Will Lithium Prices Kill Demand for Electric Cars? – Treehugger
Katherine Martinko is an expert in sustainable living. She holds a degree in English Literature and History from the University of Toronto.
“Demand destruction” is a term being bandied about a lot these days. Investopedia defines it: “In economics, demand destruction refers to a permanent or sustained decline in the demand for a certain good in response to persistent high prices or limited supply. Because of persistent high prices, consumers may decide it is not worth purchasing as much of that good, or seek out alternatives as substitutes.”
Investopedia notes the term has most often applied to energy commodities and related goods.
In fact, according to James Thornhill of Bloomberg, demand destruction may hit electric cars because of the rising price of lithium carbonate—a key ingredient in the batteries that are the most expensive part of electric vehicles (EVs). Battery prices have been dropping consistently for years as the manufacturers got better at it and the designs improved, but that appears to be over thanks to the fivefold increase in the price of lithium in the last year. American bank Morgan Stanley notes in a report:
This is a particularly big problem in China where battery manufacturers buy on the spot market, unlike Tesla which Morgan Stanley says can weather this storm. It still writes that overall electric car prices could rise by 15% as manufacturers pass through the increased costs.
Meanwhile, Tesla founder Elon Musk notes his companies are getting hit by inflation pressure on raw materials and logistics. He continues: "And we are not alone."
And it is not just lithium: Nickel is a big part of batteries, and its price has doubled because of the war in Ukraine; Russia is a major supplier. Quartz reports, “The war in Ukraine is causing commodities with Russian exposure to surge, and the price increases could spell trouble for electric vehicle (EV) manufacturers already struggling to keep costs down in the face of supply chain disruptions.”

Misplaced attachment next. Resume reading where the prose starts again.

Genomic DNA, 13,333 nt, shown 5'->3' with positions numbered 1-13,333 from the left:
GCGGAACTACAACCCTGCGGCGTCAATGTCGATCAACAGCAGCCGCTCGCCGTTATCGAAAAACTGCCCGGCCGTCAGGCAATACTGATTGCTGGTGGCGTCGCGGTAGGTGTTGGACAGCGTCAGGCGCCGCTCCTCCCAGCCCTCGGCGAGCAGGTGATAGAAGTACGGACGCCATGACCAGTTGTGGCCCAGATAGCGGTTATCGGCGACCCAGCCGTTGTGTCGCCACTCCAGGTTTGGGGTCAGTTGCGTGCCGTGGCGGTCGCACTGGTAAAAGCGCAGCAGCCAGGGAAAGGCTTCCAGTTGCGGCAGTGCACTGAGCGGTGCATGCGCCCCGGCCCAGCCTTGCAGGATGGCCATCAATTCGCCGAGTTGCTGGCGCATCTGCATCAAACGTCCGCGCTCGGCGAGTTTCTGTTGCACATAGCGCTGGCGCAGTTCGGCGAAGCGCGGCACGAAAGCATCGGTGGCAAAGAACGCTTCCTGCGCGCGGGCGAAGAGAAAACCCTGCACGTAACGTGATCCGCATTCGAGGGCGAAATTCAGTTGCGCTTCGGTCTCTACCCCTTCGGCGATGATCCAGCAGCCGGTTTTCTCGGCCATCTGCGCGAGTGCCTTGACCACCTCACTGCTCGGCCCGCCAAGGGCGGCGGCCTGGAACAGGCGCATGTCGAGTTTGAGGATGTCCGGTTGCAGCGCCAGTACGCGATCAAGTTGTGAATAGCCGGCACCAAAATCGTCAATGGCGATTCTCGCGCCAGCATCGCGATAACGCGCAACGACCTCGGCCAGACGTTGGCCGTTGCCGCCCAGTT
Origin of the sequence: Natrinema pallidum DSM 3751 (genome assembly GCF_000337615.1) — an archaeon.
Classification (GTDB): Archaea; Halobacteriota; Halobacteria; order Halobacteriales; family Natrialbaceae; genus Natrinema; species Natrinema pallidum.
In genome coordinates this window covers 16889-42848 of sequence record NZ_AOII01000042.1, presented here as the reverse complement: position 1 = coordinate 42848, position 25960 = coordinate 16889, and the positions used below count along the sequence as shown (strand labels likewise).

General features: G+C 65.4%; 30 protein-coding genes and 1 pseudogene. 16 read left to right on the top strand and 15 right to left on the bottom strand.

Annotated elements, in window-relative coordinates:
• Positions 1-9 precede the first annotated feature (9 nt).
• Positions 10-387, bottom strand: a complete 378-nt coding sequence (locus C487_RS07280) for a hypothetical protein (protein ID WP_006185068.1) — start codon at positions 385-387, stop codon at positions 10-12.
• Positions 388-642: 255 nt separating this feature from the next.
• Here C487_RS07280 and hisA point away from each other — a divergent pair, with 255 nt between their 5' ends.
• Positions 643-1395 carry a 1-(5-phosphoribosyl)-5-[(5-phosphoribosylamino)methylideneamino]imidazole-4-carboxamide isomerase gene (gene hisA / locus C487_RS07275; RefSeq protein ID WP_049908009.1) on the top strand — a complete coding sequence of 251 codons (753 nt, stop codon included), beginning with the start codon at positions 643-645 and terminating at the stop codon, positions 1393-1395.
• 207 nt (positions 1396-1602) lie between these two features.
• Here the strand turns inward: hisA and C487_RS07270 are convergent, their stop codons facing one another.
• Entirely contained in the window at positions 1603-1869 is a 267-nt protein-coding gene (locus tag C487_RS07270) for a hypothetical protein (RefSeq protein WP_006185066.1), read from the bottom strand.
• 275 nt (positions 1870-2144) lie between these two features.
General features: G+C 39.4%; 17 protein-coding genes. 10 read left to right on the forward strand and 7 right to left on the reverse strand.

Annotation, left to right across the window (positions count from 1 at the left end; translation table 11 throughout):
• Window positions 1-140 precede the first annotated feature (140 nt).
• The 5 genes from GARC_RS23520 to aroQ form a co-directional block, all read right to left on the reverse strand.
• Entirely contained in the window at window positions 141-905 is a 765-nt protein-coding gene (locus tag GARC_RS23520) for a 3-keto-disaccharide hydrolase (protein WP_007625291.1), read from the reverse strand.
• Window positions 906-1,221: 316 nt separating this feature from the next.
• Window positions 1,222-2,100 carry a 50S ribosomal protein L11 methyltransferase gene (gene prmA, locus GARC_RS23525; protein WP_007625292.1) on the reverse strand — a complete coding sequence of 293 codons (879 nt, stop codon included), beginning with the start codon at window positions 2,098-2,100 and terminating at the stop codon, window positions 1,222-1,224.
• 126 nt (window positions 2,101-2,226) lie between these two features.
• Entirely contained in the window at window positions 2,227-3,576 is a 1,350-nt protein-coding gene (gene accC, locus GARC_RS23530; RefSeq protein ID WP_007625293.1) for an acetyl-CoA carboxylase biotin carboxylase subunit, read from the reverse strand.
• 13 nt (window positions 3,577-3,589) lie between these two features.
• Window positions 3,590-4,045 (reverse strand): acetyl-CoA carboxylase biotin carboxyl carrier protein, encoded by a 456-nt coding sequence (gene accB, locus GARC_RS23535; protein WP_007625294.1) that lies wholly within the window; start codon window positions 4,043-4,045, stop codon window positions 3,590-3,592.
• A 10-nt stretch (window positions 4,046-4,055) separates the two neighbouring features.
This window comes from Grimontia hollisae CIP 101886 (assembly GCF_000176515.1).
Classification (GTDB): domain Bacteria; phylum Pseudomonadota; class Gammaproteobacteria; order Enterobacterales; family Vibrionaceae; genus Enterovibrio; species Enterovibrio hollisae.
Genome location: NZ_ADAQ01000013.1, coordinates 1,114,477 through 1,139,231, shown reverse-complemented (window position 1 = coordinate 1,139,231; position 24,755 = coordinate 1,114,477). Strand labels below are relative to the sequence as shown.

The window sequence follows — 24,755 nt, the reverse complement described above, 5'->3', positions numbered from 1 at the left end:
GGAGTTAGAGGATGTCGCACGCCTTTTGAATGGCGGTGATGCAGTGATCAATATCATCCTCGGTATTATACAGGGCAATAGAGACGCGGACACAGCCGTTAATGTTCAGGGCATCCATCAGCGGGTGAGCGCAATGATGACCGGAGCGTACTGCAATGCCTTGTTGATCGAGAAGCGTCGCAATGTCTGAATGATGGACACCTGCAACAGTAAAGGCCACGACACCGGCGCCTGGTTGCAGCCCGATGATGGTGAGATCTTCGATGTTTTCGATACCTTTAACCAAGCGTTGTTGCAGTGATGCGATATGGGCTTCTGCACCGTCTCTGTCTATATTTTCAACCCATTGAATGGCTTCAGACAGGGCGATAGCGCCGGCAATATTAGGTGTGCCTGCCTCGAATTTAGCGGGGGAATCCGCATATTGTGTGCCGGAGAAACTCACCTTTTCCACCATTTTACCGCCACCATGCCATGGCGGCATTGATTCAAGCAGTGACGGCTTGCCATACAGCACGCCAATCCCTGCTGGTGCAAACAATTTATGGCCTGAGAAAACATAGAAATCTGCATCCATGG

“Rising raw material prices certainly have the potential to delay the timeline on cost parity between EV and ICE vehicles, which could hamper the wider adoption of EVs,” analyst Gregory Miller told Reuters, in reference to market-dominating ICE vehicles.
And then there is cobalt, which Green Car Reports says is surging in price. Inside EVs quotes a study claiming that “by the end of 2022, the price of raw materials that go into some EV battery packs could go up by as much as $8,000 per vehicle.”
Of course, there is a solution to this problem: Make electric vehicles lighter and smaller.
The bigger and heavier the car or pickup truck, the bigger the battery, and the bigger the cost increase. Blake Shaffer of the University of Calgary made some suggestions in a study, published in Nature, and covered in Treehugger:
But the market may do this anyway; a Nissan Leaf has a battery that's just over a quarter as big as a Ford Lightning, and the increase in cost will be proportionately less. The auto companies might have to pivot the way they did in the '70s and stop making giant pickup trucks and move to cars as small as the VWs and Tesla Model 3s.
I have often complained about the weight of these vehicles. From an earlier post, “Do Size and Weight Matter in an Electric Car?“:
And now we are finding the amount of stuff we use significantly affects the cost of these vehicles. It’s time for a rethink and a resize, or the electric car market might suffer significant demand destruction. And of course, I have to note that it’s time for an e-bike.
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